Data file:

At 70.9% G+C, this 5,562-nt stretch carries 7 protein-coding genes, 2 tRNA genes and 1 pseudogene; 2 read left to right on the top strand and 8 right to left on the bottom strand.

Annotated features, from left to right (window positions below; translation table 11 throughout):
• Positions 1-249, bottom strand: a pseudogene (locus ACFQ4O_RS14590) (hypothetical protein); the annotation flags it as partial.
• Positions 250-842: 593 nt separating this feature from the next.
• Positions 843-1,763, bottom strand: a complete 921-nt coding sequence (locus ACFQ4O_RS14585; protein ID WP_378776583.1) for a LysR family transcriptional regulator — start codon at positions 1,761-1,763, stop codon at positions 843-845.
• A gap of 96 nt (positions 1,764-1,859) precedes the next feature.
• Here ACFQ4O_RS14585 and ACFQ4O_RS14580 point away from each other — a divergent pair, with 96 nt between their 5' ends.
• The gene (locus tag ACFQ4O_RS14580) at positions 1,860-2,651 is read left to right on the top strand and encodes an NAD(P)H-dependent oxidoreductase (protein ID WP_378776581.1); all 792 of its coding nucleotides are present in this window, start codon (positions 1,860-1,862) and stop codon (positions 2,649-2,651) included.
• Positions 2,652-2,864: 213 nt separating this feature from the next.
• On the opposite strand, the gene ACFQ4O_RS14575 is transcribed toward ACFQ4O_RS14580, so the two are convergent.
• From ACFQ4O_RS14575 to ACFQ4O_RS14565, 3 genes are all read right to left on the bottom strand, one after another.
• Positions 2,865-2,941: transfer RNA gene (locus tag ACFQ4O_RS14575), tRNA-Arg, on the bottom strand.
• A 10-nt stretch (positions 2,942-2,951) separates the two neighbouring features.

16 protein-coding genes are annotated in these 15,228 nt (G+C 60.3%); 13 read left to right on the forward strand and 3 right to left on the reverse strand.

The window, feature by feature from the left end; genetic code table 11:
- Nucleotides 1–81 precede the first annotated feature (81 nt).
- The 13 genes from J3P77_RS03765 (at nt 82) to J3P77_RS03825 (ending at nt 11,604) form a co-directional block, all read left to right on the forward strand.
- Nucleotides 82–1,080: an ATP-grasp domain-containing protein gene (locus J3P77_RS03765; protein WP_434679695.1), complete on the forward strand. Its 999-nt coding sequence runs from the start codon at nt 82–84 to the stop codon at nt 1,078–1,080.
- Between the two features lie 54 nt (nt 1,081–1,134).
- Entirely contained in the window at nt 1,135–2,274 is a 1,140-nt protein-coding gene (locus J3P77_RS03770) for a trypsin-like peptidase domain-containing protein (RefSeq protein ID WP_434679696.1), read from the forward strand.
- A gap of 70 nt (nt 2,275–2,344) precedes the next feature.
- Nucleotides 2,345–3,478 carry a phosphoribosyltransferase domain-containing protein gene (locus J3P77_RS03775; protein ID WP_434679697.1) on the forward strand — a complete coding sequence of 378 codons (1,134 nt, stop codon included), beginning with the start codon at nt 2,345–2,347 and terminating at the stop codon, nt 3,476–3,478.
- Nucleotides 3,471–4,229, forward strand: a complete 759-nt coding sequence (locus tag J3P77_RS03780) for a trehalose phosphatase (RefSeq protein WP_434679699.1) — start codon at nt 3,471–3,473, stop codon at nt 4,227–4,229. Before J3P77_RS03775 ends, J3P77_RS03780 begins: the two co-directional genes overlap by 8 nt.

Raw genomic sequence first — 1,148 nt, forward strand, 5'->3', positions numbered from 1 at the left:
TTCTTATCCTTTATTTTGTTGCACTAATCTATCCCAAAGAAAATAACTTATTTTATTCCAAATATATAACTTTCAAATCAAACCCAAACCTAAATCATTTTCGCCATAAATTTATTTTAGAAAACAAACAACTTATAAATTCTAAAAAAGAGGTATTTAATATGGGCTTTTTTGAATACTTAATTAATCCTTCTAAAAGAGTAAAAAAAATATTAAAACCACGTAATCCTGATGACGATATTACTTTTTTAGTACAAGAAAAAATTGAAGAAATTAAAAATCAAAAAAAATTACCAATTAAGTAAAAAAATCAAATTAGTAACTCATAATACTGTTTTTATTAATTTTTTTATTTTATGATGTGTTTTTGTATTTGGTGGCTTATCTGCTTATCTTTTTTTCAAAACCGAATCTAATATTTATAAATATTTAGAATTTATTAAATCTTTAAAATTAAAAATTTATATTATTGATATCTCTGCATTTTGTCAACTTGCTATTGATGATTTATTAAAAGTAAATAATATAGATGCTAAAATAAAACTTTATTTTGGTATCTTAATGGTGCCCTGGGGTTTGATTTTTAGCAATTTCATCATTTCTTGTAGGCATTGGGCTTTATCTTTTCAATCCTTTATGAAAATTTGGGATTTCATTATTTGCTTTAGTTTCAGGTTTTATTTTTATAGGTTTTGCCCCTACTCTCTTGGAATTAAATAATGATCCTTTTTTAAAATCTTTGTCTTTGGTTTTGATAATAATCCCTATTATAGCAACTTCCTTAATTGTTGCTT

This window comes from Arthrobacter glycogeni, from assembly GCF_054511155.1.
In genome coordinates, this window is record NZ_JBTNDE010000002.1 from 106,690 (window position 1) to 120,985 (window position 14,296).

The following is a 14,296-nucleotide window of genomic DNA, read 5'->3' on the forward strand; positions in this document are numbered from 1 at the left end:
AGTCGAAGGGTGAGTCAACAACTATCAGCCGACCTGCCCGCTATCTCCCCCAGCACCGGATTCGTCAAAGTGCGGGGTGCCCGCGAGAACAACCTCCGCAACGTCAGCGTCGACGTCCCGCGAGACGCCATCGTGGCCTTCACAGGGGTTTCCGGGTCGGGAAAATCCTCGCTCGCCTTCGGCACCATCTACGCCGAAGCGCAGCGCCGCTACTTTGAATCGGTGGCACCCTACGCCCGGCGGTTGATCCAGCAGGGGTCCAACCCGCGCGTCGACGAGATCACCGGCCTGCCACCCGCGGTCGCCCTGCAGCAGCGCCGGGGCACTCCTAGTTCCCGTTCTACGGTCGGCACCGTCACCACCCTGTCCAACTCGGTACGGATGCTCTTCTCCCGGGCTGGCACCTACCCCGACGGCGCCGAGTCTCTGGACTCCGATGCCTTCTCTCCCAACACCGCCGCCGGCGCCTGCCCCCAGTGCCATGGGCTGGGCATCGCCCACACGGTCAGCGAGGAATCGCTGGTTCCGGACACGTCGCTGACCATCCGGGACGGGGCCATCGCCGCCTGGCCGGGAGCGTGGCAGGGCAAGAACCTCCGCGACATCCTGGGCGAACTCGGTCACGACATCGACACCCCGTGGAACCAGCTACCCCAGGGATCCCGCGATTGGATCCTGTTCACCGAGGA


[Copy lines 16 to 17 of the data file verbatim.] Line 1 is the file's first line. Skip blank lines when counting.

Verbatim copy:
- Nucleotides 1–81 precede the first annotated feature (81 nt).
- The 13 genes from J3P77_RS03765 (at nt 82) to J3P77_RS03825 (ending at nt 11,604) form a co-directional block, all read left to right on the forward strand.